A considerable number of Americans - including many in the pro-war camp - believe this administration has not been forthright enough about the reasons for the intelligence failure. What the president should have done, in my view, was give a talk to the American people a few months ago, tell them exactly what we had and hadn’t found, and explain that, although some of the intelligence turned out to be flawed, he still took the right decision in the circumstances. Bush made too much of the WMDs before the war as a casus belli not to confront this issue directly when it emerged we were wrong. Instead, he acted defensively. He first denied there was a problem, then he dismissed the problem, then he justified his actions regardless, without taking full responsibility for the errors. In a word, it made him look insecure and weak. Yes, there was a risk in fessing up directly to an intelligence failure. But it turns out that the risk of simply ducking and spinning was greater. The reason he has lost standing is because insecurity is not something people look for in a war leader. There were many times that Churchill had to tell Britons of mistakes or failures or difficulties. When confronted with errors of the kind that Bush’s intelligence made in Iraq, a good war leader steps up to the plate. When asked about the lack of stockpiles of WMDs as opposed to evidence of possible WMD programs, such a leader doesn’t irritatedly respond, “What’s the difference?” Part of the Aznar lesson is that people don’t like being bamboozled. If Bush doesn’t learn that soon, he may learn it the hard way in November.

Andrew Sullivan

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EU Parliment signs off on budget to hot for the auditors

[source, source, source]

[…] when the Budgetary aurthority of the EU, the Parliament’s Budgetary Control Committee (COCOBU) passes the Commssion’s accounts for 2002 I am saddened but hardly suprised.

After all 2002 was the year in which Marta Andreasen spilt the beans on how much fraud was going on. The Commssion’s own audit body, the Court of Auditors refused to sign the accounts, but the Parliament with it’s blyth indifference to finacial control, graft and corruption just signs them off as if nothing has happened. I am sure that one or two of the members made comments about how the Commssion must tighten up it’s act, but unless and until the Parliament turns to them and tells them that it will not do, there will be no change.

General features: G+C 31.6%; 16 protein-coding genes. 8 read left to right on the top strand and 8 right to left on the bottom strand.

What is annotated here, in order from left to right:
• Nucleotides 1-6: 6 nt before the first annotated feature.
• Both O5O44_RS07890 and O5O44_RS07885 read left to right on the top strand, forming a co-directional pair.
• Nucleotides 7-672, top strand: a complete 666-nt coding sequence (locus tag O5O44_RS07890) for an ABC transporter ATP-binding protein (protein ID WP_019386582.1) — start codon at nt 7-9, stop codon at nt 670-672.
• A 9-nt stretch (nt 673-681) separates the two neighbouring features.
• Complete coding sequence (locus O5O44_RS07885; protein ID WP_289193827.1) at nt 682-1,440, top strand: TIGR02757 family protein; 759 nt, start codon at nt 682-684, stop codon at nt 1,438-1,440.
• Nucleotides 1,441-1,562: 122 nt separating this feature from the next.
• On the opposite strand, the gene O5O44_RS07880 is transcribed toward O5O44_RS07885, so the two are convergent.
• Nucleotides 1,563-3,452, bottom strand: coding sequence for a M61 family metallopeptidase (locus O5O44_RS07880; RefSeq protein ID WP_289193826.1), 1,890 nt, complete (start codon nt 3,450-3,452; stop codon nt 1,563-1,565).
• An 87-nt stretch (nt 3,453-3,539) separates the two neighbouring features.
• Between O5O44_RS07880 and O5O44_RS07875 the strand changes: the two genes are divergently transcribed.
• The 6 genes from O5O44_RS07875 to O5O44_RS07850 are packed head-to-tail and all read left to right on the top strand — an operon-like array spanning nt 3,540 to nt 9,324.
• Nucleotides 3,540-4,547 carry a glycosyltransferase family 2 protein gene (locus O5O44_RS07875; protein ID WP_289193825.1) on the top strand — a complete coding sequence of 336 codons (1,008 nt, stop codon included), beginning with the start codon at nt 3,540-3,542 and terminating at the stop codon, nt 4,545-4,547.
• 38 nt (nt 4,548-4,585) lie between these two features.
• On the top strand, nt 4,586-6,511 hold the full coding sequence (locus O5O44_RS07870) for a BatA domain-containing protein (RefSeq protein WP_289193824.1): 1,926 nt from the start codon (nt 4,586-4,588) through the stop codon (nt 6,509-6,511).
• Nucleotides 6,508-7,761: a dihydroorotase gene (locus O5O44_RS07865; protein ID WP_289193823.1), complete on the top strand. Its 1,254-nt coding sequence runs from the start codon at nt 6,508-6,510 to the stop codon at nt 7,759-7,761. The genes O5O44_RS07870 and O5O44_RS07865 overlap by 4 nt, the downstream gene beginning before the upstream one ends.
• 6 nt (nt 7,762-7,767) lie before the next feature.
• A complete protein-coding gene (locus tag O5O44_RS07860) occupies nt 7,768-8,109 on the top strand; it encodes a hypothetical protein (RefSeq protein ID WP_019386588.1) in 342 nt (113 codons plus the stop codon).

When I interviewed Diemut Theato MEP, Chairman of that Committee, on this subject she put it in a nutshell for me. “European Parliamentarians have a duty to Europe, not just to their electors”, if they attack the Commission they undermmine the project, and that will never ever do.

It’s only money, after all, and someone else’s at that.

Posted by orbital at 12:31 AM | View 0 TrackBacks | Trackback URL

The importance of being politically correct


The UK’s Muslim News is reporting that Atlanta Plus, a feminist organization, is campaigning to have Muslim countries that don’t send female athletes barred from the Olympics for, effectively, ‘gender apartheid’ (South Africa was banned for years). The newspaper, of course, is predictably outraged, and, needless to say, descends into familiar ideological slime with suggestions of, wait for it, “cultural imperialism,” “racism” and “islamophobia.”

OK, so banning blacks from competing is wrong but banning women is just a cultural difference? If only the apartheid architects had used the multicultural terminology better!